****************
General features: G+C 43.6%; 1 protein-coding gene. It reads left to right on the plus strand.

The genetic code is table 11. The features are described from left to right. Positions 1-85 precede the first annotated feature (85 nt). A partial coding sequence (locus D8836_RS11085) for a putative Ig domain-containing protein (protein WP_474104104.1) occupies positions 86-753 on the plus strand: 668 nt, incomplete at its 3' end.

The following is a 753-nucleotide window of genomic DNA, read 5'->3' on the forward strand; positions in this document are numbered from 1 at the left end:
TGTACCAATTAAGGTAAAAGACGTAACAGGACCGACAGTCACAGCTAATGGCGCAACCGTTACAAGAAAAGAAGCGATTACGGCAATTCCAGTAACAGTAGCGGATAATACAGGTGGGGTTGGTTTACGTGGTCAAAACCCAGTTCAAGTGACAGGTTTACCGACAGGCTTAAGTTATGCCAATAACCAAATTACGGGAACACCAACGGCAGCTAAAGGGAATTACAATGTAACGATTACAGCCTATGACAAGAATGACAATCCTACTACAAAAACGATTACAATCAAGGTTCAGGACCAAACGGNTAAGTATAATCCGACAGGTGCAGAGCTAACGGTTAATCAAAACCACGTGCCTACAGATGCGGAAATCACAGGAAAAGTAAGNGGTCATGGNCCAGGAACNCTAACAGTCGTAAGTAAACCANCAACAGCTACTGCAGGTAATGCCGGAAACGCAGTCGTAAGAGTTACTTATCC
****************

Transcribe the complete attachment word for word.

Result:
General features: G+C 43.6%; 1 protein-coding gene. It reads left to right on the plus strand.

The genetic code is table 11. The features are described from left to right. Positions 1-85 precede the first annotated feature (85 nt). A partial coding sequence (locus D8836_RS11085) for a putative Ig domain-containing protein (protein WP_474104104.1) occupies positions 86-753 on the plus strand: 668 nt, incomplete at its 3' end.

The following is a 753-nucleotide window of genomic DNA, read 5'->3' on the forward strand; positions in this document are numbered from 1 at the left end:
TGTACCAATTAAGGTAAAAGACGTAACAGGACCGACAGTCACAGCTAATGGCGCAACCGTTACAAGAAAAGAAGCGATTACGGCAATTCCAGTAACAGTAGCGGATAATACAGGTGGGGTTGGTTTACGTGGTCAAAACCCAGTTCAAGTGACAGGTTTACCGACAGGCTTAAGTTATGCCAATAACCAAATTACGGGAACACCAACGGCAGCTAAAGGGAATTACAATGTAACGATTACAGCCTATGACAAGAATGACAATCCTACTACAAAAACGATTACAATCAAGGTTCAGGACCAAACGGNTAAGTATAATCCGACAGGTGCAGAGCTAACGGTTAATCAAAACCACGTGCCTACAGATGCGGAAATCACAGGAAAAGTAAGNGGTCATGGNCCAGGAACNCTAACAGTCGTAAGTAAACCANCAACAGCTACTGCAGGTAATGCCGGAAACGCAGTCGTAAGAGTTACTTATCC